None of the major accrediting bodies, nor CMS, requires medical staff departments. (But if you have them, define them and each chairperson’s responsibilities.) This allows medical staffs the flexibility to organize and function in an environment to complement how care is provided. Certainly, specialists can be called in when a technical question arises regarding specific treatment evaluated during peer review or to review clinical privilege requests of a more specialized nature, but experience has shown that most credentialing and privileging is not complicated, barring the small percentage that requires specific review for concerns or issues identified. Even though a service line committee could function as a medical staff committee to be afforded the confidentiality that state statutes and the Health Care Quality Improvement Act provide, an “executive session” can be utilized for the peer-only review segment of the committee meeting with appropriate personnel remaining in the meeting (in those cases where a specific practitioner’s care may be questioned or corrective action may be discussed). This venue becomes very advantageous during ongoing peer review when more than one specialty is involved as well as when a service line is considered a hospital function. The “peer review” portion can still be considered a medical staff function and thus afforded the protections provided by laws and regulations.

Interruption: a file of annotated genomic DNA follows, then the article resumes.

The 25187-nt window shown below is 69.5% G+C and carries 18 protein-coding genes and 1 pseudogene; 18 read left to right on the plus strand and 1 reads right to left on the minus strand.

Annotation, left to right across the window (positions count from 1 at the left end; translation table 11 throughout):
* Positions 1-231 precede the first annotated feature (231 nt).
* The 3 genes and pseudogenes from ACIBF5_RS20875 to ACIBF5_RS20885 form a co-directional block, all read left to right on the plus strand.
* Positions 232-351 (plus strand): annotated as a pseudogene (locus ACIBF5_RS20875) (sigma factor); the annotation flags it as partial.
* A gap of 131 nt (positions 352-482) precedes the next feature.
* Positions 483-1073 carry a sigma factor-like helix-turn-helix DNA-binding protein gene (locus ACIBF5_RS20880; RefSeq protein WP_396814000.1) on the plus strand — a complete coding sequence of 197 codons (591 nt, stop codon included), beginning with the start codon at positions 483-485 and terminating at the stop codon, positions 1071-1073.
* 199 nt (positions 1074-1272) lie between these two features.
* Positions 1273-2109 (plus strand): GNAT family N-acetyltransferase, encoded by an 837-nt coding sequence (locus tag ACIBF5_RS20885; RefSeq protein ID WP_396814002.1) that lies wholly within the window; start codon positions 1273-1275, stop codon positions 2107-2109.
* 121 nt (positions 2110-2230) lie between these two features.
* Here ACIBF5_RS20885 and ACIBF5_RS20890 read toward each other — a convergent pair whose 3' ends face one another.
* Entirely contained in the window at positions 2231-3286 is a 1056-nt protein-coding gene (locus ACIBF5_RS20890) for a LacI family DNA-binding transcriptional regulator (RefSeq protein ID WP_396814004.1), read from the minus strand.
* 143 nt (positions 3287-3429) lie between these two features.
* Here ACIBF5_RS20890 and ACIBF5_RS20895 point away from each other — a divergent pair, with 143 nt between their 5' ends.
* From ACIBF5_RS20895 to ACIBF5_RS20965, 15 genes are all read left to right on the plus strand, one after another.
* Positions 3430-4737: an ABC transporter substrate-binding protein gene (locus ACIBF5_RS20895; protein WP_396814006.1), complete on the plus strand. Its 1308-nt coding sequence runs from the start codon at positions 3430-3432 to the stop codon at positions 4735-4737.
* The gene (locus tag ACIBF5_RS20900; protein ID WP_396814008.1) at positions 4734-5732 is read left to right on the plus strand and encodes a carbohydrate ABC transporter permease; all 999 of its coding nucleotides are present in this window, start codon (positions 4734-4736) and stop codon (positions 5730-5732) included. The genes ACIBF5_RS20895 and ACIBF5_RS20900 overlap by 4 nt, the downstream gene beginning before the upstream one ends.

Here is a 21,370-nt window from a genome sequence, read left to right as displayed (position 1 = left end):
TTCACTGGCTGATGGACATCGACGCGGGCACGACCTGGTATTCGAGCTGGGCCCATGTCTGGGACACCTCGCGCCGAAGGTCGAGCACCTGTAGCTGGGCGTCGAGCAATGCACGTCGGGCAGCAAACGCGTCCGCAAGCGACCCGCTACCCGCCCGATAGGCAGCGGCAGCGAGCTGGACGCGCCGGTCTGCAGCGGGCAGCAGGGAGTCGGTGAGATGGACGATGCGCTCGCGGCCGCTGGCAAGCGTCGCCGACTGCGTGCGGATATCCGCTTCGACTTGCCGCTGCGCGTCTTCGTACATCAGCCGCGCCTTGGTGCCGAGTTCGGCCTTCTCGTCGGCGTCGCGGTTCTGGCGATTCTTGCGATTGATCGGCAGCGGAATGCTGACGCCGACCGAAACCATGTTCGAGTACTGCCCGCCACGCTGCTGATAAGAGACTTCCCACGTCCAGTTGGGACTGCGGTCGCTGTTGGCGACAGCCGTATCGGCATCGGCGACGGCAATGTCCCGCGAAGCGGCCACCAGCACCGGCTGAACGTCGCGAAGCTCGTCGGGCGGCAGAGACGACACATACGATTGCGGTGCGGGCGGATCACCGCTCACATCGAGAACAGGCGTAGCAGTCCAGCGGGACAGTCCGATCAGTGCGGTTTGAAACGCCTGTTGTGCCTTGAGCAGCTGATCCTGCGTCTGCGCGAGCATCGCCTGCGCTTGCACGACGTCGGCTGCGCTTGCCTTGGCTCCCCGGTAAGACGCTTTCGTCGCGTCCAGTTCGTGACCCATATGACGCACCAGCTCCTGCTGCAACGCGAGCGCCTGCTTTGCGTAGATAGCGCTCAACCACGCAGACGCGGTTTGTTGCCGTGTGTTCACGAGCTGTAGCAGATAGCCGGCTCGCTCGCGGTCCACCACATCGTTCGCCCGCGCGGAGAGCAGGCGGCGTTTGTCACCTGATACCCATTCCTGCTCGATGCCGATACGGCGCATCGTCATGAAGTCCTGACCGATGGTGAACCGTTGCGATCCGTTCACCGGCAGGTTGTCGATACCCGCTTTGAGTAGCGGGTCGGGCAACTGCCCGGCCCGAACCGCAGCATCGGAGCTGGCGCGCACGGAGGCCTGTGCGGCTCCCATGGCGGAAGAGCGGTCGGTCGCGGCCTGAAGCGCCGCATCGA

Algorithm for deciding whether to develop scope-of-practice criteria

Even when your facility has a policy for assessing and adding innovations, there is still a temptation to react to each individual practitioner’s application, rather than to consult the policy. Every request, it seems, comes with its own “special circumstances.” However, such a haphazard approach can spawn problems that could be avoided by following your policy. Figures 1 and 2 can prevent you from making rash decisions. These algorithms can help you walk through the decision-making process regarding whether to develop scope-of-practice criteria for a given procedure or treatment, as well as processing privileging requests.

If you have a practitioner who is requesting a new procedure or technology for consideration, pause, take a deep breath, and be ready to provide your medical staff leaders and hospital leaders with the information they need to make the proper decision.